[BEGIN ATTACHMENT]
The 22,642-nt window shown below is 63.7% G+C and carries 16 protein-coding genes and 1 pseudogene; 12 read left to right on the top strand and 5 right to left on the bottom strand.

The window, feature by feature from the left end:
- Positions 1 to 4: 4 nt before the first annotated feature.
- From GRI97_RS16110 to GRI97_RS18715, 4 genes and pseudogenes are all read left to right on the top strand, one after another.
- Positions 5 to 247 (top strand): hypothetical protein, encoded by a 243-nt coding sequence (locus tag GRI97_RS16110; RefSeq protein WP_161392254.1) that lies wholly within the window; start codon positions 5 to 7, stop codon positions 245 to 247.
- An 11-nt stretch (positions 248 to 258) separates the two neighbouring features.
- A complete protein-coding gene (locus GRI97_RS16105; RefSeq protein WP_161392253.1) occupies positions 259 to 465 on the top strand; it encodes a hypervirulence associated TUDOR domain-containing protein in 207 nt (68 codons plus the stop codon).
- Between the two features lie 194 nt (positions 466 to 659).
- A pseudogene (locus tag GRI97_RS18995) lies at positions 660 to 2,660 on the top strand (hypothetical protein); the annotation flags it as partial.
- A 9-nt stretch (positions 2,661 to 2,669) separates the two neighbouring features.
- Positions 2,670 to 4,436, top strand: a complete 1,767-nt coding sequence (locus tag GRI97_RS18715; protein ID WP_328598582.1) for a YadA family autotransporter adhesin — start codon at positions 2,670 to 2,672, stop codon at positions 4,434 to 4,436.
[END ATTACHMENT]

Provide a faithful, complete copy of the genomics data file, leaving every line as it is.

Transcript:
The 22,642-nt window shown below is 63.7% G+C and carries 16 protein-coding genes and 1 pseudogene; 12 read left to right on the top strand and 5 right to left on the bottom strand.

The window, feature by feature from the left end:
- Positions 1 to 4: 4 nt before the first annotated feature.
- From GRI97_RS16110 to GRI97_RS18715, 4 genes and pseudogenes are all read left to right on the top strand, one after another.
- Positions 5 to 247 (top strand): hypothetical protein, encoded by a 243-nt coding sequence (locus tag GRI97_RS16110; RefSeq protein WP_161392254.1) that lies wholly within the window; start codon positions 5 to 7, stop codon positions 245 to 247.
- An 11-nt stretch (positions 248 to 258) separates the two neighbouring features.
- A complete protein-coding gene (locus GRI97_RS16105; RefSeq protein WP_161392253.1) occupies positions 259 to 465 on the top strand; it encodes a hypervirulence associated TUDOR domain-containing protein in 207 nt (68 codons plus the stop codon).
- Between the two features lie 194 nt (positions 466 to 659).
- A pseudogene (locus tag GRI97_RS18995) lies at positions 660 to 2,660 on the top strand (hypothetical protein); the annotation flags it as partial.
- A 9-nt stretch (positions 2,661 to 2,669) separates the two neighbouring features.
- Positions 2,670 to 4,436, top strand: a complete 1,767-nt coding sequence (locus tag GRI97_RS18715; protein ID WP_328598582.1) for a YadA family autotransporter adhesin — start codon at positions 2,670 to 2,672, stop codon at positions 4,434 to 4,436.